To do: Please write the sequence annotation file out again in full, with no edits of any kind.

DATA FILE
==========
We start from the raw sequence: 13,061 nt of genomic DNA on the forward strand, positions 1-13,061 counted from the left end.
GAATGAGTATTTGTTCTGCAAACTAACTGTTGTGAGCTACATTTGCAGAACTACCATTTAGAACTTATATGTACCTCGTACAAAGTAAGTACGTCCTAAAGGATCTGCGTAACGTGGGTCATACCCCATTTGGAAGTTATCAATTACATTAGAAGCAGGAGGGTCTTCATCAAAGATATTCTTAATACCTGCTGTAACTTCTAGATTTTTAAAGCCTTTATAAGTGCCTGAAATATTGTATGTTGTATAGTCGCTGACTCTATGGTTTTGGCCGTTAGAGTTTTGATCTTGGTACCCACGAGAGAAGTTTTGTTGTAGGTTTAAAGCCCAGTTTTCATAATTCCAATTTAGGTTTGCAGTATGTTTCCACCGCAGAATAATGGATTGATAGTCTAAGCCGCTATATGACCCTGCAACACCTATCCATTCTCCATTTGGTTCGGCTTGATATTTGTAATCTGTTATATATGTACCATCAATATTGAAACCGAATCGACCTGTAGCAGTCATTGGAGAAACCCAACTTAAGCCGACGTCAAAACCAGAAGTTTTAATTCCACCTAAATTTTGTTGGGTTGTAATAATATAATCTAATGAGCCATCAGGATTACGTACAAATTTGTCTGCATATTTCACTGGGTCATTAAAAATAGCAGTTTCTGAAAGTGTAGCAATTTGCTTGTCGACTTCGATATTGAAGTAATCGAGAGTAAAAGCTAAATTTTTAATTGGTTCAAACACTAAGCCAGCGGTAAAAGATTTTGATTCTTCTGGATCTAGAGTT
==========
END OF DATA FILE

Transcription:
We start from the raw sequence: 13,061 nt of genomic DNA on the forward strand, positions 1-13,061 counted from the left end.
GAATGAGTATTTGTTCTGCAAACTAACTGTTGTGAGCTACATTTGCAGAACTACCATTTAGAACTTATATGTACCTCGTACAAAGTAAGTACGTCCTAAAGGATCTGCGTAACGTGGGTCATACCCCATTTGGAAGTTATCAATTACATTAGAAGCAGGAGGGTCTTCATCAAAGATATTCTTAATACCTGCTGTAACTTCTAGATTTTTAAAGCCTTTATAAGTGCCTGAAATATTGTATGTTGTATAGTCGCTGACTCTATGGTTTTGGCCGTTAGAGTTTTGATCTTGGTACCCACGAGAGAAGTTTTGTTGTAGGTTTAAAGCCCAGTTTTCATAATTCCAATTTAGGTTTGCAGTATGTTTCCACCGCAGAATAATGGATTGATAGTCTAAGCCGCTATATGACCCTGCAACACCTATCCATTCTCCATTTGGTTCGGCTTGATATTTGTAATCTGTTATATATGTACCATCAATATTGAAACCGAATCGACCTGTAGCAGTCATTGGAGAAACCCAACTTAAGCCGACGTCAAAACCAGAAGTTTTAATTCCACCTAAATTTTGTTGGGTTGTAATAATATAATCTAATGAGCCATCAGGATTACGTACAAATTTGTCTGCATATTTCACTGGGTCATTAAAAATAGCAGTTTCTGAAAGTGTAGCAATTTGCTTGTCGACTTCGATATTGAAGTAATCGAGAGTAAAAGCTAAATTTTTAATTGGTTCAAACACTAAGCCAGCGGTAAAAGATTTTGATTCTTCTGGATCTAGAGTT